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whose role is that, is that congressional oversight and what sort of restructuring should occur , should the cdc to hold our hhs ? >> i think that you know, it probably all needs to be modernized . it's one of the benefits of doing a review is especially structurally so when you have these agencies , when you have a health secretary like a czar didn't really have the respect of the agencies like the leaders at the fda and the cdc, that just as bad set up or something like this . whether that means you need to organize the agencies differently or make sure these people have a good working relationship i'm not sure it needs to be some kind of your product soul-searching before the next time this happens because it will happen again. i think the sooner they have that conversation the better . >> i think a lot of people
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would love an oversight report they can get access to all sorts of information but it doesn't seem like it's going to happen right now . >> why won't that happen right now ? >> it's such a dark spot for the republican party . it was obviously not handled well and it was a huge reason why the president lost the election and it was probably would reflect poorly on a lot of them that more of them didn't speak up on masks or against him of the residents begins that were misleading or not true . there are just a lot of people who would come off poorly in a review like that . it was obviously a huge disaster , i think that's what inherently makes it very political . >> that's just an emergency flood alert . final question from nancy and one last question for damien and we will be done . did your reporting indicates that mark meadows, mulvaney
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and the whole crew, they have any regrets about their role ? yasmeen, i have a final question for damien . >> that's a great question. i think we found some instances where mulvaney for the short period of time he was chief of staff said some things publicly that were weird and not in line with what they were doing privately where he said that the democrats were using virus in trump in late which are reporting the same time, there were already starting to donate a euro travel ban and they wanted trump to take it more seriously and he told the president at one point you think you're running on the economy and you're not in early march . it's hard to say for people like mark short and mark meadows . their approach to this was in line with their general belief and approach to
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government that the government shouldn't have a heavy hand in these type of things and it should be up to people to decide . i think they would probably not change their minds on how they felt about mask mandates because they feel like that individual choice and not something that should be imposed by the government and we know throughout the year they bought a lot of this was the overblown and that the doctors were just advising things that were too draconian . >> i was told that damien as a cheesy story about how he always wanted to write a book since he was a little kid and now that your dream has been realized i was wondering if you could share with us . >> thank you. when i was 12 or 13 i was on an airplane and i was or some reason not sitting with my parents but there was a stranger sitting next to me and i was reading a book and he was talking to me like what's your favorite book and i told him at the time my favorite book was a boy in the girls bathroom .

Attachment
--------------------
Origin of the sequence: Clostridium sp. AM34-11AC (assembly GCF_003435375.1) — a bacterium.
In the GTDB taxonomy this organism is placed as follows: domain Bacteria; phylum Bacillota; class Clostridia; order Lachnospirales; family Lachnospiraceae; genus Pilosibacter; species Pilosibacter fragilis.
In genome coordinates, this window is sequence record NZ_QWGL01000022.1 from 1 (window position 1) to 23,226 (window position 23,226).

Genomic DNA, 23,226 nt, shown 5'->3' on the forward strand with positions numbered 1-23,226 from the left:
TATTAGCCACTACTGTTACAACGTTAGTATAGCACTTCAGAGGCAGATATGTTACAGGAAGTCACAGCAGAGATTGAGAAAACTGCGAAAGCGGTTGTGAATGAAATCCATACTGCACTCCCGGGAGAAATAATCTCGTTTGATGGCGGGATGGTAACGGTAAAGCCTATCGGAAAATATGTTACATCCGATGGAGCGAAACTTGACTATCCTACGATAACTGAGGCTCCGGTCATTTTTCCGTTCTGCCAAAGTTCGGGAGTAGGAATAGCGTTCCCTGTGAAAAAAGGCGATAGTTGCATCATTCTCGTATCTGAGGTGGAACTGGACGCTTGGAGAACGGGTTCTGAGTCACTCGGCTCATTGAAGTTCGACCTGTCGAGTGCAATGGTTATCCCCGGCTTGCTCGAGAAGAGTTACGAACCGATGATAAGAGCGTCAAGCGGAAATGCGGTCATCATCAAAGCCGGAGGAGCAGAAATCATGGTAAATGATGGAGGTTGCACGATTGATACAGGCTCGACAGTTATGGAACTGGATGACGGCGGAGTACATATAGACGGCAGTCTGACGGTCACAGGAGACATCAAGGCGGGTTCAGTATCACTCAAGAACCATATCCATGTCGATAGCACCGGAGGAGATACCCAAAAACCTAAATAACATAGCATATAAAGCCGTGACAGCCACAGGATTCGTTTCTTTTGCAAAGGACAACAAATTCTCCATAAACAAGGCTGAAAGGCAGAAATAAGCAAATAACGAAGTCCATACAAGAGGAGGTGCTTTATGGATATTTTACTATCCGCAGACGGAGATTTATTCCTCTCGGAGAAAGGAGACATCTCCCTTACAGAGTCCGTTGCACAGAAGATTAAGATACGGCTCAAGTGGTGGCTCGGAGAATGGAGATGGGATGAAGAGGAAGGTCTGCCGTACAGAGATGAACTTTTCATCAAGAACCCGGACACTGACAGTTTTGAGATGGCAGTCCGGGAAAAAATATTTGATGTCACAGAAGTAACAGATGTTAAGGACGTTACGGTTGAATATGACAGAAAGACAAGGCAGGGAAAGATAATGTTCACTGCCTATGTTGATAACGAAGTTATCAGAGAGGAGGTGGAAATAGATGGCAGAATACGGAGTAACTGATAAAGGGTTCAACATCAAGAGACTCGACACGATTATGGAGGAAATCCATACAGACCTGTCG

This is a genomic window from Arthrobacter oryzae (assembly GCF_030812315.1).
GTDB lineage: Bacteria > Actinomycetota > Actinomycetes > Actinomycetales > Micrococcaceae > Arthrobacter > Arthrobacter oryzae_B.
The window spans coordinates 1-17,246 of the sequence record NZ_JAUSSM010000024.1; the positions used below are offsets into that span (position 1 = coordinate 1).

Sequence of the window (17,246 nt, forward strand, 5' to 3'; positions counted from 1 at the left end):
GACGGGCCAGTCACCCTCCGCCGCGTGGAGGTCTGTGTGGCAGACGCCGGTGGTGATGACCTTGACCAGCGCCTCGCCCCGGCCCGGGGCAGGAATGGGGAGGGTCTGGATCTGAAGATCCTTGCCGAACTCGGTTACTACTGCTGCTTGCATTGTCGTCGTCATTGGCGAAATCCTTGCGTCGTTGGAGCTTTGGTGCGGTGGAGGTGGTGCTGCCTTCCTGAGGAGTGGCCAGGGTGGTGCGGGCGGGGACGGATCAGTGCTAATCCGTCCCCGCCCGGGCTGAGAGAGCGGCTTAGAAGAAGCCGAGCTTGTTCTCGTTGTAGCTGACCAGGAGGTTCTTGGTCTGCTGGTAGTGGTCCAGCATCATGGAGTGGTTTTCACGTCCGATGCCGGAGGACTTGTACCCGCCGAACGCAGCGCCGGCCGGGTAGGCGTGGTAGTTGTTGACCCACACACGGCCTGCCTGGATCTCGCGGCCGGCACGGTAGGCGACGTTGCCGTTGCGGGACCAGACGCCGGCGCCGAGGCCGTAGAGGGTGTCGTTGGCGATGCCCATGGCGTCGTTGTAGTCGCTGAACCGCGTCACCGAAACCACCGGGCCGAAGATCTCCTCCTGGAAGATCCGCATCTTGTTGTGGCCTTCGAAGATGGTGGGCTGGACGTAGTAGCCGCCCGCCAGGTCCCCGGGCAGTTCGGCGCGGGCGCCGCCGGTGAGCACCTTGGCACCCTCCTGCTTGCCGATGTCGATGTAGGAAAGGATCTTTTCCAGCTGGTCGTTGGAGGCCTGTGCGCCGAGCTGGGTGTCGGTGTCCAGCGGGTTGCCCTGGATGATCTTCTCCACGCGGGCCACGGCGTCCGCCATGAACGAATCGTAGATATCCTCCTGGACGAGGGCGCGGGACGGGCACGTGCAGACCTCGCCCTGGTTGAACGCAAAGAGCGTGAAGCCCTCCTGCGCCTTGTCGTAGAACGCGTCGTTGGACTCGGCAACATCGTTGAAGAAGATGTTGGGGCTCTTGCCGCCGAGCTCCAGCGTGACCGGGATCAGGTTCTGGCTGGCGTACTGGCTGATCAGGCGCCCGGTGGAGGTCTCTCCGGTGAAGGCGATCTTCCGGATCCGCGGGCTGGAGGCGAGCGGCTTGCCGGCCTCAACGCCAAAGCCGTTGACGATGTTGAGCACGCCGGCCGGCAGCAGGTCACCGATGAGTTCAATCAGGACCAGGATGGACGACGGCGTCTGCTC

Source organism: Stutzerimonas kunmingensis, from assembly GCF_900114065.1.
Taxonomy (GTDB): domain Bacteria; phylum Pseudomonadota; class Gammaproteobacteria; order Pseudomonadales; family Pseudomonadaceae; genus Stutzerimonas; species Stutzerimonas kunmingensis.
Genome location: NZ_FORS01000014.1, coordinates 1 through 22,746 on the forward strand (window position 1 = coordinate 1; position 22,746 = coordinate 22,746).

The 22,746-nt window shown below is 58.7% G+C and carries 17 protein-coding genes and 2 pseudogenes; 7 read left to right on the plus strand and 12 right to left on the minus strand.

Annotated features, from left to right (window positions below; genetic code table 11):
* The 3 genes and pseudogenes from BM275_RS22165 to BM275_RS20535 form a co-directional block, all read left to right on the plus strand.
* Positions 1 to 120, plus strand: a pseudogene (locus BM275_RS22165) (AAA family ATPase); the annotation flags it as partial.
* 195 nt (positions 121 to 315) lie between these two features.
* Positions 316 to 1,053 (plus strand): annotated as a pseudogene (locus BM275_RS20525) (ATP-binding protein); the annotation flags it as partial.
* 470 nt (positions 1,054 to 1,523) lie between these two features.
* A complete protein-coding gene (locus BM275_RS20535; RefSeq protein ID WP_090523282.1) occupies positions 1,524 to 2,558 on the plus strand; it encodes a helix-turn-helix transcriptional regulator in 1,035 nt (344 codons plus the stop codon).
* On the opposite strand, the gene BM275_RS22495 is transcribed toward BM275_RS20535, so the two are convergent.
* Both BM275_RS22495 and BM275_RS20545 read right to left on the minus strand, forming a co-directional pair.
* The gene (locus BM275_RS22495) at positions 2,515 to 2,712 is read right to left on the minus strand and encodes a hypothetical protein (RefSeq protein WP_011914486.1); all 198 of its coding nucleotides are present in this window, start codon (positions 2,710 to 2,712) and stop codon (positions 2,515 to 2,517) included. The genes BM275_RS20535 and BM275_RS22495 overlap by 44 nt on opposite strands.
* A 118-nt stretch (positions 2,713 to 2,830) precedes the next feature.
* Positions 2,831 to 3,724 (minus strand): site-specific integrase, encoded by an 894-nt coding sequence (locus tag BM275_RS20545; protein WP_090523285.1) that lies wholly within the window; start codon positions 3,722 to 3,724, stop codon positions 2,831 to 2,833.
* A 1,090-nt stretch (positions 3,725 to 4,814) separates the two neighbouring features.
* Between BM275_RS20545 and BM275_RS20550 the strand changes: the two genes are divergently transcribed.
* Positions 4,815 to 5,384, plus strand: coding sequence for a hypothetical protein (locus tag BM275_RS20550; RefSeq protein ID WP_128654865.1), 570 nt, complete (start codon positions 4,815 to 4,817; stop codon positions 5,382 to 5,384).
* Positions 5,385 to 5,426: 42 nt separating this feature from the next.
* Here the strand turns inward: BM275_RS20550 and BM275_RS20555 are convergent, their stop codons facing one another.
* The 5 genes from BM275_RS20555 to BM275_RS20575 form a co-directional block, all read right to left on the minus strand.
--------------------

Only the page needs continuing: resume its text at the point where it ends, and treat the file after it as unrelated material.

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so i walked off the plane and the guy is like i wrote that book . and so as a kid with that access to the internet , it's true. i wrote him a letter five years ago because my son was reading lewis schachter . so just meeting and author as a kid and we're sitting there like normal people with scuffed jeans and just like us riding back in coach. it always made me think it was possible to write a book to . then you kind of forget and you're midway through your journalism career . then this opportunity came for yasmeen and i what was so fun about this window was the dark experience writing was that we let the book come to us. i have economics background, she has a policy background .
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it was great. for the crisis that we face . even though i have experienced all those years ago as a kid needing a famous author we were able do the book on our own terms . i think that's what made it almost such a better experience for us at this point . >> i will just say i love the book. i'm so glad you guys did but i'm so glad to have you both back at the post . >> that's not only cheesy stories damien, that was wonderfully inspiring . great moderating, ashley has always and yasmeen and david, there's so much to tell and why in your book . you laid a rich factual foundation to help us all determine ultimate accountability and as you your story shows once again, leadership really counts in a crisis and in this pandemic
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was certainly lacking at the national level so let's all hope that the right lessons learned in this next time many more lives are safe . orenstein
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find a line from the bubonic plague to covid-19 . >> my name is audrey stewart and on behalf of our bookstore i am so excited to welcome you to tonight's event with jeff and nicholas wiley discussing their book until proven safe, the history and future of quarantine . they're joined by cynthia graber. through good times and bad our bookstore will bring authors in their work to our virtual community .
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we have an amazing summer season that is in full swing so make sure to check out our event schedule. you can also sign up for our email newsletter and grabbed a shelf from home